The useful metals and their alloys: including mining ventilation, mining jurisprudence, and metallurgic chemistry employed in the conversion of iron, copper, tin, zinc, antimony and lead ores; with their applications to the industrial arts (Google eBook)

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Houlston and Wright, 1869 - Mineral industries - 654 pages
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Page 256 - ... lastly, that the temperature which the metal would acquire would be also dependent on the rapidity with which the oxygen and carbon were made to combine, and consequently that it was only necessary to bring the oxygen and carbon together in such a manner that a vast surface should be exposed to their mutual action, in order to produce a temperature hitherto unattainable in our largest furnaces.
Page 268 - ... times its original length. One of the most important facts connected with the new system of manufacturing malleable iron is that all the iron so produced will be of that quality known as charcoal iron; not that any charcoal is used in its manufacture, but because the whole of the processes following the smelting of it are conducted entirely without contact with, or the use of, any mineral fuel; the iron resulting therefrom will in consequence be perfectly...
Page 263 - ... which will thus wash and cleanse the metal most thoroughly from the silica and other earthy bases, which are combined with the crude iron, while the sulphur and other volatile matters, which cling so tenaciously to iron at ordinary temperatures, are driven off, the sulphur combining with the oxygen, and forms sulphuric acid gas.
Page 256 - At one side of the vessel, about half way up from the bottom, there is a hole made for running in the crude metal, and on the opposite side there is a tap-hole stopped with loam, by means of which the iron is run out at the end of the process. In practice this converting vessel may be made of any convenient size, but I prefer that it should not hold less than one, or more than five tons, of fluid iron at each charge.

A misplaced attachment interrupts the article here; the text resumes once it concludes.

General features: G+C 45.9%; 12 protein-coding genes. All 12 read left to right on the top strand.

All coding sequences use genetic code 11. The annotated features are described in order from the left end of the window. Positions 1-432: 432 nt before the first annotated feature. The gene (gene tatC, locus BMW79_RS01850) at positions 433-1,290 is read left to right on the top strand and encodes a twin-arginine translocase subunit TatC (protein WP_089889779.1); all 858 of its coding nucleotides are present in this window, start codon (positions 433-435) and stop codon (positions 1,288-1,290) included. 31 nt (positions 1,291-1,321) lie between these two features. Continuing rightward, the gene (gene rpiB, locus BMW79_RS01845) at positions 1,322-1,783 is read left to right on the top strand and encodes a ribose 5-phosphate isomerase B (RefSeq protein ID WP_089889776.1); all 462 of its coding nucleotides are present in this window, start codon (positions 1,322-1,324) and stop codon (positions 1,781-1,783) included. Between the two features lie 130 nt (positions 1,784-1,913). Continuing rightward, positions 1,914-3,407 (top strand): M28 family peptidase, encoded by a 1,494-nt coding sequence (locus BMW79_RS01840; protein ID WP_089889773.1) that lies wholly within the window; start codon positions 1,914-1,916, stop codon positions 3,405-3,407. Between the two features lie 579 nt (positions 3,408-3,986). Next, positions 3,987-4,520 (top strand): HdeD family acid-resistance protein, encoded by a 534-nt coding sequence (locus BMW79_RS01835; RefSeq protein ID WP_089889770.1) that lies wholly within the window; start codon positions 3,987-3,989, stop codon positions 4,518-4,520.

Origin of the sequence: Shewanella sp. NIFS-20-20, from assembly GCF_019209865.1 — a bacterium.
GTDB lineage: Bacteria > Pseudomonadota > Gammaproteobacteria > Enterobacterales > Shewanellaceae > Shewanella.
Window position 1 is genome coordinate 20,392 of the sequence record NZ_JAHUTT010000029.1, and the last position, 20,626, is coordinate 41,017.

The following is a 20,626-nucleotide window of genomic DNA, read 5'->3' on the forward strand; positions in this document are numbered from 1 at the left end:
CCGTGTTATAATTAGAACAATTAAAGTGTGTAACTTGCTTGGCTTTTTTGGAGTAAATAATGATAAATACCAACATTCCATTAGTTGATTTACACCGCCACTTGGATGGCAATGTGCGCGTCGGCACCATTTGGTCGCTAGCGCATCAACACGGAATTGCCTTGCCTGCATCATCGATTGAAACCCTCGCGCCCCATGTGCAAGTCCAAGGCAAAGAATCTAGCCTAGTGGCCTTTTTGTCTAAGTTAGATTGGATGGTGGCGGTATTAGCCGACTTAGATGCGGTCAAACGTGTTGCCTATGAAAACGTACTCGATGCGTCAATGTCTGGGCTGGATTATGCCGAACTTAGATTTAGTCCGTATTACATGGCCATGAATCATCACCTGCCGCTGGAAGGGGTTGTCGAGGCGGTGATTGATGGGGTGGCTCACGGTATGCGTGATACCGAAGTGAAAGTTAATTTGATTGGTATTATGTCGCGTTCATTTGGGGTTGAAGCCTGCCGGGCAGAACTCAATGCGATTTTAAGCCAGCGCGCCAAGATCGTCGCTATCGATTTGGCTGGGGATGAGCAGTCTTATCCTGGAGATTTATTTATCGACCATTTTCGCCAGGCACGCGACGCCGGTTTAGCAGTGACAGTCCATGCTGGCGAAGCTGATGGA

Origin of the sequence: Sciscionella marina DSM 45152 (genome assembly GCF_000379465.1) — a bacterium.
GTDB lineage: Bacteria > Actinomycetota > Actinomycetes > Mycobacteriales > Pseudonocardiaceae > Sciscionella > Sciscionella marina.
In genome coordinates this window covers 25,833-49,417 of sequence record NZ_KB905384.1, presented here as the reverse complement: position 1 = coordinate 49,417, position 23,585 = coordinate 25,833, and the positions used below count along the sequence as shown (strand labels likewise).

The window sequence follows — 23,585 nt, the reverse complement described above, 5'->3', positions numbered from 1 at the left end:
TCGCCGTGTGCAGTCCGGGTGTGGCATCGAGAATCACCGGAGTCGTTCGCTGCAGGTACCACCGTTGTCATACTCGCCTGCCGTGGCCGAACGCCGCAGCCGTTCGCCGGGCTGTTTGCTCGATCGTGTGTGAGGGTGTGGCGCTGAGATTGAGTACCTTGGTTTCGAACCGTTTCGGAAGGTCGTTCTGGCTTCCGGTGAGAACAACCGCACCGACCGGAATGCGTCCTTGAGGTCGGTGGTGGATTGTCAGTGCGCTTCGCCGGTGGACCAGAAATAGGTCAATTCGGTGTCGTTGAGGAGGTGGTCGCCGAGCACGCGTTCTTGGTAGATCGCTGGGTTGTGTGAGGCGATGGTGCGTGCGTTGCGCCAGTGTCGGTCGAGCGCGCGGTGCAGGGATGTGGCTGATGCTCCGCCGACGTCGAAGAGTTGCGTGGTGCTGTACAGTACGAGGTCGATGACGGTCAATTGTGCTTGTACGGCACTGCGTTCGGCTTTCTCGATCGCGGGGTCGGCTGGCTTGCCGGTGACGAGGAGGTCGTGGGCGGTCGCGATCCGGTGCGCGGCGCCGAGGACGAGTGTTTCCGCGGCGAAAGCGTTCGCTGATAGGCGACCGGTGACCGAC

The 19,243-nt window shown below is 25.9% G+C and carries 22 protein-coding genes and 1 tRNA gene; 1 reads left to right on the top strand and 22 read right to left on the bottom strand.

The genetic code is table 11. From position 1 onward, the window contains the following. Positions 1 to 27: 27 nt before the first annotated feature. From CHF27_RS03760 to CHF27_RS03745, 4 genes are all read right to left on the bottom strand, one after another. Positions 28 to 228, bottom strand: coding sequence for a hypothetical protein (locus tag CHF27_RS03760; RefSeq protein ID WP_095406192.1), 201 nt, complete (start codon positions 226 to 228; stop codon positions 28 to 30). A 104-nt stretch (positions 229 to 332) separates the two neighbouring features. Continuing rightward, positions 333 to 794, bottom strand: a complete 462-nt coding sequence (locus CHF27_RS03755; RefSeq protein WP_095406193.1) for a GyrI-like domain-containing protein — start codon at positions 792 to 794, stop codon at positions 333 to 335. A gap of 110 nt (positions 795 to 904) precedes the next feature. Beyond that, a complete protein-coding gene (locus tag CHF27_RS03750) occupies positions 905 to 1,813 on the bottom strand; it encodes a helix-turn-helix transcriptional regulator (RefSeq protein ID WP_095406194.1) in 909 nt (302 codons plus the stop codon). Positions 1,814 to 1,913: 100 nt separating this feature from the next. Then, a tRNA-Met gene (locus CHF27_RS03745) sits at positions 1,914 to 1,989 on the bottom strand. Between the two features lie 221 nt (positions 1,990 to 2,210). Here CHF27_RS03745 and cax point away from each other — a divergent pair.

Page 475 - ... ship being in a state of tension, it is, on the contrary, in a state of compression, and the whole of those parts below the neutral axis are subjected to that strain. On the other hand, the upper part is in a state of tension...
Page 497 - ... it. In this plan the mould for the face of every casting is formed from the original metal pattern, and the pattern itself is firmly and permanently secured in the plaster bed, so that however thin and delicate it may be, there is no risk of injury to the pattern in moulding any number of castings : as many as 3000 have been cast without injury from a slender ornamental pattern. In forming the...
Page 358 - ... but I do not claim the use of any such mixture of cast and malleable iron, or malleable iron and carbonaceous matter, as any part of my invention, but only the use of carburet of manganese, in any process for the conversion of iron into cast-steel...
Page 474 - Single-riveted joint . 1000 1021 791 From the above it will be seen that the single-riveted joints have lost one-fifth of the actual strength of the plates, whilst the doubleriveted have retained their resisting powers unimpaired. These are important and convincing proofs of the superior value of the double joint ; and in all cases where strength is required, this description of joint should invariably be used.
Page 474 - ... by machine is considerable, we may fairly assume the following relative strengths as the value of plates with their riveted joints : Taking the strength of the plate at .... 100 The strength of the double-riveted joint would then be 70 And the strength of the single-riveted joint...
Page 263 - ... oxide. At the excessive temperature that the metal has now acquired, the oxide, as soon as formed, undergoes fusion, and forms a powerful solvent of those earthy bases that are associated with the iron ; the violent ebullition which is going on mixes most intimately the scoria?

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